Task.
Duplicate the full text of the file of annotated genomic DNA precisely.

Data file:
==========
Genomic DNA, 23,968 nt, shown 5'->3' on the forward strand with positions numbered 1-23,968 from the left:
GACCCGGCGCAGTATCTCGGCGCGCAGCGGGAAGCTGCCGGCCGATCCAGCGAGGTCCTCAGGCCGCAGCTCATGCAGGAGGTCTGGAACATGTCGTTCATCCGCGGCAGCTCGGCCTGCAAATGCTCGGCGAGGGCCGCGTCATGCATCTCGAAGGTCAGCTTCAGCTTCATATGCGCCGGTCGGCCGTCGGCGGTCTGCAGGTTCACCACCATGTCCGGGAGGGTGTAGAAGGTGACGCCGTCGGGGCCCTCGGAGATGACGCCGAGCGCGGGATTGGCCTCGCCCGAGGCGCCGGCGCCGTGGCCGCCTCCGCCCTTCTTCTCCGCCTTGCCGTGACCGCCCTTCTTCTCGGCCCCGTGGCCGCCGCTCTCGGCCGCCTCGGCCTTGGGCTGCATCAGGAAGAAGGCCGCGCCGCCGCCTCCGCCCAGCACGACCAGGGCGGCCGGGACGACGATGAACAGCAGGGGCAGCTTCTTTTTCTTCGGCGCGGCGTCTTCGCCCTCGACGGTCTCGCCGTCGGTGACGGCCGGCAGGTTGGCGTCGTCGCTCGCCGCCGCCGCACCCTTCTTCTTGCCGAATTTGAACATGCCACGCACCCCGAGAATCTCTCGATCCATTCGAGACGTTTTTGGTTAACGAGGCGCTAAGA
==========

Genomic DNA, 23,968 nt, shown 5'->3' on the forward strand with positions numbered 1-23,968 from the left:
GACCCGGCGCAGTATCTCGGCGCGCAGCGGGAAGCTGCCGGCCGATCCAGCGAGGTCCTCAGGCCGCAGCTCATGCAGGAGGTCTGGAACATGTCGTTCATCCGCGGCAGCTCGGCCTGCAAATGCTCGGCGAGGGCCGCGTCATGCATCTCGAAGGTCAGCTTCAGCTTCATATGCGCCGGTCGGCCGTCGGCGGTCTGCAGGTTCACCACCATGTCCGGGAGGGTGTAGAAGGTGACGCCGTCGGGGCCCTCGGAGATGACGCCGAGCGCGGGATTGGCCTCGCCCGAGGCGCCGGCGCCGTGGCCGCCTCCGCCCTTCTTCTCCGCCTTGCCGTGACCGCCCTTCTTCTCGGCCCCGTGGCCGCCGCTCTCGGCCGCCTCGGCCTTGGGCTGCATCAGGAAGAAGGCCGCGCCGCCGCCTCCGCCCAGCACGACCAGGGCGGCCGGGACGACGATGAACAGCAGGGGCAGCTTCTTTTTCTTCGGCGCGGCGTCTTCGCCCTCGACGGTCTCGCCGTCGGTGACGGCCGGCAGGTTGGCGTCGTCGCTCGCCGCCGCCGCACCCTTCTTCTTGCCGAATTTGAACATGCCACGCACCCCGAGAATCTCTCGATCCATTCGAGACGTTTTTGGTTAACGAGGCGCTAAGA